LOCKHEED VEGA Model 1 NC31E
FLOWN BY TWO MOST FAMOUS
This airplane is a Lockheed Vega Model 1
(S/N 36; ATC #49) manufactured in January 1929 by Lockheed
Aircraft Corporation, Burbank,
CA. It left the factory with a Wright Whirlwind
engine (S/N B9314) of 220 HP. It was a five-place airplane,
painted red and cream.
NC31E was a Lockheed Corporation demonstrator during early
1929. It sold on September 16, 1929 (actual bill of
sale 1/15/30) to Amelia Earhart, New York, NY. Earhart
exchanged for NC31E her other Lockheed Vega, NC6911.
She then flew NC31E to third place in the Women’s
Air Derby, Santa Monica, CA to Cleveland, OH in August 1929. She
won $875 for her effort. After the race, Earhart turned
NC31E in to the Lockheed Corporation for yet another Vega,
NC7952, perhaps the most famous of the Vegas she owned.
During the time the airplane was owned by Lockheed, NC31E
landed twice at Tucson, on March 19th and on March 28, 1930. Both
times it was piloted by Wiley
Post. On the 19th he
carried two unidentified passengers. They were eastbound
from Burbank to Oklahoma City, OK. On the 28th, he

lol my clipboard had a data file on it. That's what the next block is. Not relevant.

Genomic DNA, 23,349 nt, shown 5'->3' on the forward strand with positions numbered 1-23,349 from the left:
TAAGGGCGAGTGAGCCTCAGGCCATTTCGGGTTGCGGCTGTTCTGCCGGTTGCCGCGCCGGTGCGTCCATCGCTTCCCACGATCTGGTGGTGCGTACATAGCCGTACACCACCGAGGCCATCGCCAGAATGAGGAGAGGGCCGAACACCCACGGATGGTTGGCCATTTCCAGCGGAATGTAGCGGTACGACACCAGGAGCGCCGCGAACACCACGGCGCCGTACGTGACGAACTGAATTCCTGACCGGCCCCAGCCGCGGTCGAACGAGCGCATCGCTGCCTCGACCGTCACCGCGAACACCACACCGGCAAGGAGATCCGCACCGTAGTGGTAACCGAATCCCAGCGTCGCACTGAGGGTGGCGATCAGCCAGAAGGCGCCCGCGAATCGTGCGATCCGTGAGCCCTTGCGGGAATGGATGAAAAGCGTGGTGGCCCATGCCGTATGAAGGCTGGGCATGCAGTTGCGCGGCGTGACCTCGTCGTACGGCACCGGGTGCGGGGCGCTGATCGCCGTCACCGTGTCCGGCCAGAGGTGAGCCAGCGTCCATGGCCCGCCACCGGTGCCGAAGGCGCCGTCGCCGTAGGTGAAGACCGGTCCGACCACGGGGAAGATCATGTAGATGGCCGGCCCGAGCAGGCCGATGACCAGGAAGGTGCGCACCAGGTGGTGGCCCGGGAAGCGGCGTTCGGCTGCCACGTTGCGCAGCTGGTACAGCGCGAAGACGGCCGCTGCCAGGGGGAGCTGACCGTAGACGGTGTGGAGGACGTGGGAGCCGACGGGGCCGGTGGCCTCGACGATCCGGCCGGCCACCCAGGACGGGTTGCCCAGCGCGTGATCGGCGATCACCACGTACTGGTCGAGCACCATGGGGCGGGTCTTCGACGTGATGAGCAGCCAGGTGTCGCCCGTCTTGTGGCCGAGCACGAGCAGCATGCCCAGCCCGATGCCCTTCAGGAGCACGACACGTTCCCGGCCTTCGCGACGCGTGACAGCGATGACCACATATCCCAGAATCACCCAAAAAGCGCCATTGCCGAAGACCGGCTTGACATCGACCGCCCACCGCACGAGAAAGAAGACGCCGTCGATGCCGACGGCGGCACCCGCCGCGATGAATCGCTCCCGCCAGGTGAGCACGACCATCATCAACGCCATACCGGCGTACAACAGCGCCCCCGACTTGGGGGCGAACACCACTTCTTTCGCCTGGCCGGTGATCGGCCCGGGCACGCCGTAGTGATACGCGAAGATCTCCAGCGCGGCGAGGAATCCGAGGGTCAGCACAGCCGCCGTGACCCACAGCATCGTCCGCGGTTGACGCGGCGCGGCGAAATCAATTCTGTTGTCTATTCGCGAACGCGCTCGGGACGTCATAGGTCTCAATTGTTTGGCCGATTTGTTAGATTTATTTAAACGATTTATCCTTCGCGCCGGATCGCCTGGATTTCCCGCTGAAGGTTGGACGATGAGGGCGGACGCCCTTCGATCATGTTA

carried one unidentified passenger. They were westbound
from El Paso, TX to Los Angeles, CA. No reason was
given, either in the Register or the NASM record, for their
Lockheed Vega NC31E, Ca. 1939 (Source: St. Louis University)
Lockheed sold NC31E to Parks Air College, East St. Louis,
IL on May 24, 1930. It was used by the school for instruction
and charter. A half-cowl speed ring was installed on
the engine. An undated photograph of NC31E is at the link. That photo is reproduced at left in smaller format.
NC31E flew with the Parks school for seven years. A photograph from November, 1932 of the airplane on the ground at Parks Air College is just below. It wears the Parks logo on the fuselage.
Lockheed Vega NC31E, November 14, 1932, Parks Air College (Source: Web)
March 8, 1934 it suffered an accident at East St. Louis at
the hands of pilot George J. Gruen. The right wing,
aileron and shock absorbers were repaired. There was no report on injuries or lack thereof to pilot
During the time it was owned by Parks, Charles
H. Babb of
Glendale, CA was trying to sell this aircraft to a buyer
in Australia, intending to complete the sale via Canada, due to U.K.
restrictions on imported aircraft. The deal was not
The airplane then moved west. First it was sold to
the St. Louis Flying Service, St. Louis, MO on June 26, 1937. They
then sold it on August 13, 1937 to Mountain Flying Service,
Denver, CO. The file on NC31E was closed by the CAA
on November 1, 1938. There was no explanation for the
closure. Does anyone KNOW the fate of this airplane? No further information.
UPLOADED: 04/15/06 REVISED: 09/30/12, 08/21/16